Frisco, Texas – In an atmosphere brimming with anticipation, the realization of a highly awaited municipal initiative appears tantalizingly imminent.
On June 5, a convocation of residents, both local and remotely, assembled under the shared umbrella of a Frisco town hall meeting. The presiding central figure was Shannon Coates, the director of Frisco Parks and Recreation Department, who unveiled, via a pre-filmed video, an eagerly anticipated update on the Grand Park project.
As elucidated by Coates in her video discourse, the conceptual blueprints for the park will unfurl their veils to public scrutiny on the 16th of June, marking a milestone in the project’s progression.
It was during the spring of this year, precisely on April 4, that the city council members signaled the project’s official commencement by sanctioning a contract, valued at an impressive $394,000, with the renowned international design firm, Ideo. This formidable alliance has been assigned the Herculean task of designing a sprawling expanse of 275 acres, a mission that is envisaged to unfold in a quartet of distinct, sequentially arrayed phases.
The inaugural phase of this colossal endeavor, entitled “Research and Prototype”, is earmarked for extensive investigation and preliminary model creation. Thereafter, the project will transition into the “Synthesize and Design” stage, a complex process which entails the integration of research findings with innovative design concepts. The subsequent phase, “Refine and Communicate”, is dedicated to finessing the design and effectively transmitting the vision to all pertinent stakeholders. The final phase, aptly named “Advise and Implement”, is geared towards guiding the execution of the master plan, while ensuring optimal implementation and operational readiness.
This monumental initiative’s comprehensive roadmap promises an extraordinary blend of astute research, creative design, meticulous refinement, and streamlined execution, all converging to bring to life a civic landmark that is Grand Park.
In an unbroken continuum spanning almost a decade, with the lone exception of 2018, Grand Park has steadfastly retained its position on the annual catalogue of the council’s most urgent priorities.
An initial glimpse into the expansive domain of Grand Park was made accessible to the public in November with the inauguration of the Big Bluestem Trail. According to Mayor Jeff Cheney, the unveiling of this 2.2-mile trail was strategized not only to allow residents a sneak peek of the terrain but also to catalyze ideation regarding the future of the park.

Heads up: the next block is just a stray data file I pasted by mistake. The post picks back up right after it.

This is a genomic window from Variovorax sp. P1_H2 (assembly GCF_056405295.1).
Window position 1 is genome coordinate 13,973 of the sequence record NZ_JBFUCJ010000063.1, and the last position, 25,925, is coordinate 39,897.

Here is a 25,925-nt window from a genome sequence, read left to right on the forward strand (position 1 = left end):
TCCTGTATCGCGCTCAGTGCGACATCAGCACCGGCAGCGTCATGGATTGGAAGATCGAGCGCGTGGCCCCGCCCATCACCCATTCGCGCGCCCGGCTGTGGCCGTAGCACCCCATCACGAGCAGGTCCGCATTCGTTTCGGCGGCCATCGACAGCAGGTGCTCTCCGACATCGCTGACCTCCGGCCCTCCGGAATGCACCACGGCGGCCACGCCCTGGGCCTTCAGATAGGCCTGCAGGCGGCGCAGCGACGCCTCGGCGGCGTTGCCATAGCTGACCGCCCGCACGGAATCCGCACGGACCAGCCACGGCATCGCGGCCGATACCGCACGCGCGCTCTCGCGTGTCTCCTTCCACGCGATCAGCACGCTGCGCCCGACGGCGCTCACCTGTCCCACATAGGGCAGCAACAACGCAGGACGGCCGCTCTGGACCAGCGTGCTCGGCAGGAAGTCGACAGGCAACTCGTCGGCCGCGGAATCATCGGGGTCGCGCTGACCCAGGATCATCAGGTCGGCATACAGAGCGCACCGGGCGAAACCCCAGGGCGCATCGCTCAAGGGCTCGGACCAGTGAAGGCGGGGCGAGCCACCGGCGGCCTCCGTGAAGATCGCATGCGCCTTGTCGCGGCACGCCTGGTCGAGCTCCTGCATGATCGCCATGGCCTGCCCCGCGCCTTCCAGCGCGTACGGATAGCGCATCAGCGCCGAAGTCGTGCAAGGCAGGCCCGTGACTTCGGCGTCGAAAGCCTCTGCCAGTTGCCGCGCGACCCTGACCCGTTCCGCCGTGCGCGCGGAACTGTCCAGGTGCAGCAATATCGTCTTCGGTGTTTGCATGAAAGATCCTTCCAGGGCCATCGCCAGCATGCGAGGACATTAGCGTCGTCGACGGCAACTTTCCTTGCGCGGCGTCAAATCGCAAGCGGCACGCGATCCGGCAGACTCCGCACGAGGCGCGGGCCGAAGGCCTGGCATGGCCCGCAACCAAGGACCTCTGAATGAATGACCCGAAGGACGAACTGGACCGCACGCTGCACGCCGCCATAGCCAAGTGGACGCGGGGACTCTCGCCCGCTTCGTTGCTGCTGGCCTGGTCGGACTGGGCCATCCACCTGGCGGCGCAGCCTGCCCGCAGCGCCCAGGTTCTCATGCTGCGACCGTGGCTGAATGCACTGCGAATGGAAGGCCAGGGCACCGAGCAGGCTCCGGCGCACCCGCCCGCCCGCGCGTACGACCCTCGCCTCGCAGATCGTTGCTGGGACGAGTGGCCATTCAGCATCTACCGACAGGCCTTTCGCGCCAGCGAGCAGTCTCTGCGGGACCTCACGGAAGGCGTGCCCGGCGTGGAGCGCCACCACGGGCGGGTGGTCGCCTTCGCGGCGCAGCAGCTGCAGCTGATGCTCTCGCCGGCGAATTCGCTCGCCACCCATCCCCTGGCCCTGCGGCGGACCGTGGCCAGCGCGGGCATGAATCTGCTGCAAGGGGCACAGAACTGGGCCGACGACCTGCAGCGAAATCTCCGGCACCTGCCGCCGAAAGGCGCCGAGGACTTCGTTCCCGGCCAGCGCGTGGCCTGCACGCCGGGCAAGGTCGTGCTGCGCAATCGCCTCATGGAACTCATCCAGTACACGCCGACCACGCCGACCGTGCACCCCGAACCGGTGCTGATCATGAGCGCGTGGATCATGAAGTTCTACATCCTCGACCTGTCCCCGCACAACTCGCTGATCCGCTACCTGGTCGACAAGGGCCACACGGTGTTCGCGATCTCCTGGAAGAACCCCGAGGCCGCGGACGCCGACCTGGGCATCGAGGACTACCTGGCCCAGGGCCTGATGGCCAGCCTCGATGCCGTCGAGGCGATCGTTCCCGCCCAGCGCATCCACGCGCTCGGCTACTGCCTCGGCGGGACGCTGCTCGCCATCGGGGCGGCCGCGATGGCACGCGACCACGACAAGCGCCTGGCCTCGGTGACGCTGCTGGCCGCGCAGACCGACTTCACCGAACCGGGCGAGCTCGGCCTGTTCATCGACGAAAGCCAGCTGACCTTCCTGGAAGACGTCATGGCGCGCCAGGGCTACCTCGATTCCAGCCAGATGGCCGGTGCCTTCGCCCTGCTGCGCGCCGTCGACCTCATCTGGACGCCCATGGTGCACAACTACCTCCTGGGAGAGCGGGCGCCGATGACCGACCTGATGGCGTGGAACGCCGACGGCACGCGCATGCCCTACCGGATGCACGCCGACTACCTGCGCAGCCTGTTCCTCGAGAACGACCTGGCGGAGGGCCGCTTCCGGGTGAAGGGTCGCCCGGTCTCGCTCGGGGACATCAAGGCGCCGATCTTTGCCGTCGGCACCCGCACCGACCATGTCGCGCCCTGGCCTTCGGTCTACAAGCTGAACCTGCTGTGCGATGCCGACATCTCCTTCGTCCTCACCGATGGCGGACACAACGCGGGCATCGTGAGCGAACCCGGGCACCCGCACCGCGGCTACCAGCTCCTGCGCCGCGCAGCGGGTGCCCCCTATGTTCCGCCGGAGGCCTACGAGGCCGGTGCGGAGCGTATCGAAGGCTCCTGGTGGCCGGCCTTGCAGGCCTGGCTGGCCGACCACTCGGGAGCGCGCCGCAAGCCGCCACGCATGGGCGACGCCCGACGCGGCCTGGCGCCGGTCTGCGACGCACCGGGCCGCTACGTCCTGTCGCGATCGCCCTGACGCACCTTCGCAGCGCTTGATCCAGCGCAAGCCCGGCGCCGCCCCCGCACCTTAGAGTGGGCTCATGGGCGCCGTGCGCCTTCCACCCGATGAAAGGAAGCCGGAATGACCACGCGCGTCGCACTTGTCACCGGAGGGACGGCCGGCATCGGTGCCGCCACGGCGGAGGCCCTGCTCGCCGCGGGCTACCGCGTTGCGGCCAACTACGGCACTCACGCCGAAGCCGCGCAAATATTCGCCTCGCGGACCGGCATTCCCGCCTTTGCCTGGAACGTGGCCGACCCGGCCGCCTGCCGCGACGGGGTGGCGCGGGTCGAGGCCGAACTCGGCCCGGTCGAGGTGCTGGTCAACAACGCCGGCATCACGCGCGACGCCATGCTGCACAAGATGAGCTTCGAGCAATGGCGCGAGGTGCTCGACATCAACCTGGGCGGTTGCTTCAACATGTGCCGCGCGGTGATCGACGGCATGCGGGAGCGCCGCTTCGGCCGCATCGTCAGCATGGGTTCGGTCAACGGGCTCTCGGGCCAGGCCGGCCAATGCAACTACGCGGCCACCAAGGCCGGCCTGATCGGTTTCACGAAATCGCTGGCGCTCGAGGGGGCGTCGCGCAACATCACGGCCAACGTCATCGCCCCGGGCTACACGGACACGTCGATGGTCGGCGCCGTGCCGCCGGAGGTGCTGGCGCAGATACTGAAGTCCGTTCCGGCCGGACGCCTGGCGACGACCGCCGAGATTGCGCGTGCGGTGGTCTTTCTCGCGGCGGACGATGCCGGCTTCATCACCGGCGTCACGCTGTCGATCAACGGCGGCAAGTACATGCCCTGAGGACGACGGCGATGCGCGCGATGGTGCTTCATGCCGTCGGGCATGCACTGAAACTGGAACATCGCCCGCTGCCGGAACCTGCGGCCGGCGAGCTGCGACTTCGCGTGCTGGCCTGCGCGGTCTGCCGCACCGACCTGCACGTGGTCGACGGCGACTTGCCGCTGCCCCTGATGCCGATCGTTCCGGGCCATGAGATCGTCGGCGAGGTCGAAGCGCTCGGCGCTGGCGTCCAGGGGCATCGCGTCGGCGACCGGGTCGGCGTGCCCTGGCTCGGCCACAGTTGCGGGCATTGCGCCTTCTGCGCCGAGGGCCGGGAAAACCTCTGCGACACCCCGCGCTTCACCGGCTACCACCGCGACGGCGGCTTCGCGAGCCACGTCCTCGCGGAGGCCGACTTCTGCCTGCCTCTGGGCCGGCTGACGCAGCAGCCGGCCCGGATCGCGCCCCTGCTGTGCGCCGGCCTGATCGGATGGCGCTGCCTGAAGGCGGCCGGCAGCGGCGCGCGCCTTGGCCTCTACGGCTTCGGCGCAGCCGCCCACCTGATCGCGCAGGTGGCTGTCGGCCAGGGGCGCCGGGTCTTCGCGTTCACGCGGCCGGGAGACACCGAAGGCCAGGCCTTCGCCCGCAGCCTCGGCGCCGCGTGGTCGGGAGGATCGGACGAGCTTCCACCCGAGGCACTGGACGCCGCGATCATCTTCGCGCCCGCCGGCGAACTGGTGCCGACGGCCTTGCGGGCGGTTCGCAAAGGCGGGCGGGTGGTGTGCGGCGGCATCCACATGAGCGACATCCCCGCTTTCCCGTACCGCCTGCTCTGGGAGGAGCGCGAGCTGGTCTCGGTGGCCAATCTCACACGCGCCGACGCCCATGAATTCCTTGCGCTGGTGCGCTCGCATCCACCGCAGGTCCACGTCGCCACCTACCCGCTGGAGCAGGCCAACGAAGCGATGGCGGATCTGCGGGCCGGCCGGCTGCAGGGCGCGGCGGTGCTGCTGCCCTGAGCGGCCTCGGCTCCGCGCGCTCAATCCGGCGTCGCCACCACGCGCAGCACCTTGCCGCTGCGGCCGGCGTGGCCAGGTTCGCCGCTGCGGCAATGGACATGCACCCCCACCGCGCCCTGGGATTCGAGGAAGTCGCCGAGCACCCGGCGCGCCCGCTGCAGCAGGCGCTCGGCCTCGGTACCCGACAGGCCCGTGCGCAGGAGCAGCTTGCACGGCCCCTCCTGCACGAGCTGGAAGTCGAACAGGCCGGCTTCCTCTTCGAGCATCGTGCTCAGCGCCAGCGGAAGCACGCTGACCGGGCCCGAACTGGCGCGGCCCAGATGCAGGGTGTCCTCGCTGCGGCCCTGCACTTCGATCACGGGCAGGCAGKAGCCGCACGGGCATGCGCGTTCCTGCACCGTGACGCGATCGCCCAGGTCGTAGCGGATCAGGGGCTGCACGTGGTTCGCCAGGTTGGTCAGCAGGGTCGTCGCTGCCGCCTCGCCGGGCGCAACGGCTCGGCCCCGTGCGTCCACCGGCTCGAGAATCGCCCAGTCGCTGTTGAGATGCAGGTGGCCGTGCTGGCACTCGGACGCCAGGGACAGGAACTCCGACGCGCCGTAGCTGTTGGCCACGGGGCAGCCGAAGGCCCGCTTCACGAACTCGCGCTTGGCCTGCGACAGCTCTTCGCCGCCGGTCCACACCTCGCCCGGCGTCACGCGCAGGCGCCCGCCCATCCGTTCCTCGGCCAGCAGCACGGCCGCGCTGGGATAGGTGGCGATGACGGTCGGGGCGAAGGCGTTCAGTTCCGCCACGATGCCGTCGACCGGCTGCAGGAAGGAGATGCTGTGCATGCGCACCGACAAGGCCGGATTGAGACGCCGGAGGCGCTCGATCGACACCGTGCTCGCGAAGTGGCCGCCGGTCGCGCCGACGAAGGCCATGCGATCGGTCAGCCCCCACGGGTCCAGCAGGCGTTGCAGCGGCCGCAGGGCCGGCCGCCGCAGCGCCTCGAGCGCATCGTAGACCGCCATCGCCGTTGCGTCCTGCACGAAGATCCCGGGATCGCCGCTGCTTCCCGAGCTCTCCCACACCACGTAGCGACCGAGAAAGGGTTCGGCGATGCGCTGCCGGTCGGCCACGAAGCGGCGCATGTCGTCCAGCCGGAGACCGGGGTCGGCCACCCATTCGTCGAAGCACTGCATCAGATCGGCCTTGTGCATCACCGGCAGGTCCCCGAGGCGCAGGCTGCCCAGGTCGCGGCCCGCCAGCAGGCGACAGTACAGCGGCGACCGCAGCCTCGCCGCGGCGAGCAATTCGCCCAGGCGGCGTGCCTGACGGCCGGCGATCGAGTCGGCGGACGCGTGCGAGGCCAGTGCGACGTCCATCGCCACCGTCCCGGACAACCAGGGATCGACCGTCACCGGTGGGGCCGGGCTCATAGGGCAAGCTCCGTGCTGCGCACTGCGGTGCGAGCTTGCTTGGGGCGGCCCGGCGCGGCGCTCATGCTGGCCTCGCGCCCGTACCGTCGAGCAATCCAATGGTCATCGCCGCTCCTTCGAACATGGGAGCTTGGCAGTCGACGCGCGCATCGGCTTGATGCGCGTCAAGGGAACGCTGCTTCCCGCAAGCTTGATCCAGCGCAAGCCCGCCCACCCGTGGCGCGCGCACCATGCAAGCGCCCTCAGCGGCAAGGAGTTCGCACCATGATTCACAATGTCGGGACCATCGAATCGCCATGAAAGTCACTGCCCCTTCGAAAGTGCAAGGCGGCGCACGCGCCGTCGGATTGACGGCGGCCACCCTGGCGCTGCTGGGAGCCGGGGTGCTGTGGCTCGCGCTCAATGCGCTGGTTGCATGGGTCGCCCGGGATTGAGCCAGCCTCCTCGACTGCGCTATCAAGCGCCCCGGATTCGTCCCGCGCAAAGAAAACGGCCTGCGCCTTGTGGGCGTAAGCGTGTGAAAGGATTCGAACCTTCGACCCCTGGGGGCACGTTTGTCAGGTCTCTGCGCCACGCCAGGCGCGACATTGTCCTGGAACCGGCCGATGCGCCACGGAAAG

“The trail that’s currently in Grand Park is what we would consider a beta stage of Grand Park,” Cheney said. “It was really just designed for people to be able to start experiencing and understanding the scale of the property and … help them with the process that we’re going through.”
As for the present scenario, a productive symbiosis of Ideo-led workshops and a community survey, which has already elicited over 200 responses, is providing the designers with a wealth of insights, helping them curate their concepts for the park’s future, as communicated by Coates.
In its nascent stages, the visions for the park incorporate strategies to conserve the area’s indigenous ecosystem. Coates mentioned the identification of areas overrun by invasive species as potential conversion sites for parking. Additionally, a conscious decision to preserve untouched sections of the Blackland Prairie illustrates a commitment to maintain the natural balance, even as the area transforms into a public park.
“The preservation of ecology and having those strong nature-based art is one of the things that keeps coming up,” Coates said.
On June 16, when the designers present their master plan, members of the public will have the additional privilege of previewing prototypes of park amenities and structures at an exhibition housed within the Frisco Public Library.
“Those items will be displayed in the library for approximately a week so that we can invite the community and to experience what they’ve been working on,” Coates said.
Mayor Cheney further illuminated one salient feature of the park: a comprehensive network of trails designed to intimately connect residents to the city. Upon completion of this grand endeavor, inhabitants will possess the capability to cycle from the park to multiple city landmarks, including Lake Lewisville, The Star, and the Rail District.
“A big vision of Grand Park is making [the park] the heartbeat of Frisco,” Cheney said. “There’s going to be a lot of arteries that go out to other parts of our cities through the trail network.”
A full recording of the June 5 town hall can be found on the city’s official Facebook page.